Icelandic Commonwealth
Icelandic Commonwealth
Þjóðveldið Ísland
Commonwealth

930–1262

Coat of arms

Capital Þingvellir
Language(s) Old Icelandic
Political structure Federation
Important chieftains (goðar)
 - 1199-1238 Sturla Sighvatsson
 - 1208-1245 Kolbeinn ungi Arnórsson
 - ????-1256 Þórður kakali Sighvatsson
 - 1208-1268 Gissur Þorvaldsson
 - 1214-1284 Sturla Þórðarson
Lawspeaker
 - 985-1001 Þorgeir Ljósvetningagoði
 - 1004-1030 Skapti Þóroddsson
 - 1031-1033 Steinn Þorgestsson
 - 1034-1053 Þorkell Tjörvason
 - 1054-1062/1072-1074 Gellir Bolverksson
 - 1063-1065/1075 Gunnar Þorgrímsson the Wise
Legislature Lögrétta of Alþingi
Historical era High Middle Ages
 - Alþingi established 930
 - Norwegian kingship 1262
Area
 - 950 103,000 km2 (39,769 sq mi)
Population
 - 950 est. 50,000 
     Density 0.5 /km2  (1.3 /sq mi)
Today part of  Iceland

The Icelandic Commonwealth, Icelandic Free State, or Republic of Iceland[1] (Icelandic: Þjóðveldið) was the state existing in Iceland between the establishment of the Althing in 930 and the pledge of fealty to the Norwegian king in 1262. It was initially established by a public consisting largely of recent immigrants from Norway who had fled the unification of that country under King Harald Fairhair.

Contents

Goðorð system

The medieval Icelandic state had an unusual structure. At the national level, the Althing was both court and legislature; there was no king or other central executive power. Iceland was divided into numerous goðorð (plural same as singular), which were essentially clans or alliances run by chieftains called goðar (singular goði). The chieftains provided for defense and appointed judges to resolve disputes between goðorð members. The goðorð were not strictly geographical districts. Instead, membership in a goðorð was an individual's decision, and one could, at least theoretically, change goðorð at will. However, no group of lesser men could elect or declare someone a goði. The position was the property of the goði; and could be bought, sold, borrowed, and inherited.

The descendants of Ingólfr Arnarson, the first settler of Iceland, held the ceremonial position allsherjargoði and were to sanctify the Althing as it met every year.

Court system

If a person wanted to appeal a decision made by his goðorð court or if a dispute arose between members of different goðorð, the case would be referred to a system of higher-level courts, leading up to the four regional courts which made up the Althing, which consisted of the goðar of the Four Quarters of Iceland. The Althing eventually created a national "fifth court", as the highest court of all, and more goðar to be its members.

The Althing was only moderately successful at stopping feuds; Magnus Magnusson calls it "an uneasy substitute for vengeance". Nevertheless, it could act very sweepingly. At the Conversion of Iceland in 1000, the Althing decreed in order to prevent an invasion, that all Icelanders must be baptized, and forbade the public celebration of pagan rituals. Private celebration was forbidden a few years later.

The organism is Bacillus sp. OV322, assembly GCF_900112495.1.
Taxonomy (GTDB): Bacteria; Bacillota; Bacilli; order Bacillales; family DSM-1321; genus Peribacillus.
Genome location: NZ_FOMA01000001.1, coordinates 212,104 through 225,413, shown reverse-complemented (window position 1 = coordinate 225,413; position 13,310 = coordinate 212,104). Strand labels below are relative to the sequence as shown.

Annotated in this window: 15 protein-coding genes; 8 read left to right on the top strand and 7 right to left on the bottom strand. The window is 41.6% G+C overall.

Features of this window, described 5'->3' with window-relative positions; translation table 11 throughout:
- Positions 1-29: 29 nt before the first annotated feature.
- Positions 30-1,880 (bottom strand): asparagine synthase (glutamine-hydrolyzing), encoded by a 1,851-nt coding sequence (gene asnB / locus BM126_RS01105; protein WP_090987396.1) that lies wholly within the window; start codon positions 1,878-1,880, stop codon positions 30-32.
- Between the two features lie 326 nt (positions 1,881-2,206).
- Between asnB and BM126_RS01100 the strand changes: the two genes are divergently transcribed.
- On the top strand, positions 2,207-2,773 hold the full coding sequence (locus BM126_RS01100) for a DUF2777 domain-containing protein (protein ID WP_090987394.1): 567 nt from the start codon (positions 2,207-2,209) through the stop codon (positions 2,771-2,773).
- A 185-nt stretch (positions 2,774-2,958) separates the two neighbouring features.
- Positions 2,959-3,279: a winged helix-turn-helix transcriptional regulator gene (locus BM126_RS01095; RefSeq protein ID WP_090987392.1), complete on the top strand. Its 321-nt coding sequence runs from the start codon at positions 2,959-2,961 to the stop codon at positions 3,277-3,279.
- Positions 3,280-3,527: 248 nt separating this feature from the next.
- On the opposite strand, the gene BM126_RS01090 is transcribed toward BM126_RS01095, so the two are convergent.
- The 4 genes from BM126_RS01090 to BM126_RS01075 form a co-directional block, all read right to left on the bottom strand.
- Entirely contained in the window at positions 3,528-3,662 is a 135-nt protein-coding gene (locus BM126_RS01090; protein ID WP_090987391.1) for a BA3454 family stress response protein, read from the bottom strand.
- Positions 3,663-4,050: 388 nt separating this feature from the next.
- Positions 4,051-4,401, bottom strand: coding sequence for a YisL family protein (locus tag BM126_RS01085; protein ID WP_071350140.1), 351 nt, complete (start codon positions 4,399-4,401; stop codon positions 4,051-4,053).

In 1117 the laws were put into writing, and this written code was later referred to as the Gray Goose Laws.

Life within the system

The actual operation of this system is a common subject matter in some of the Icelandic sagas. Works like Njál’s Saga and the Laxdæla Saga give many details, but their accuracy has been disputed. These and other sagas are available in modern English translations. Njál’s Saga includes the Christianisation of Iceland within the framework of the story.

Warfare

The followers of the goðar owed them military service. They were organized into platoons or companies based on their social status and equipment, which formed expeditionary armies or leiðangrs. Icelandic military tradition of the time followed closely developments in Norway. No organized cavalry formations or formations of troops equipped with projectile weapons are recorded: instead the bulk of the forces were formed in units of light, medium and heavy infantry, with bowmen or slingers distributed among the infantry units operating as light support skirmishers.

Before the end of the Commonwealth at least 21 fortresses and castles had been built in Iceland.[2]

During the Age of the Sturlungs the average battle consisted of fewer than 1000 men with the average casualty rate of only 15%. This low casualty rate has been attributed to the blood-feud mentality that permeated Icelandic society which meant that the defeated army could not be slaughtered honourably to a man. -- Birgir Loftsson op.cit.

Decline and fall

In the early 13th century, the Sturlung era, the Commonwealth began to suffer from serious internal strife. The King of Norway began to exert pressure on his Icelandic vassals that they bring the country under his rule. A combination of discontent with domestic hostilities and pressure from the King of Norway led the Icelandic chieftains to accept Norway's Haakon IV as king by the signing of the Gamli sáttmáli ("Old Covenant") in 1262. This effectively brought the Commonwealth to an end.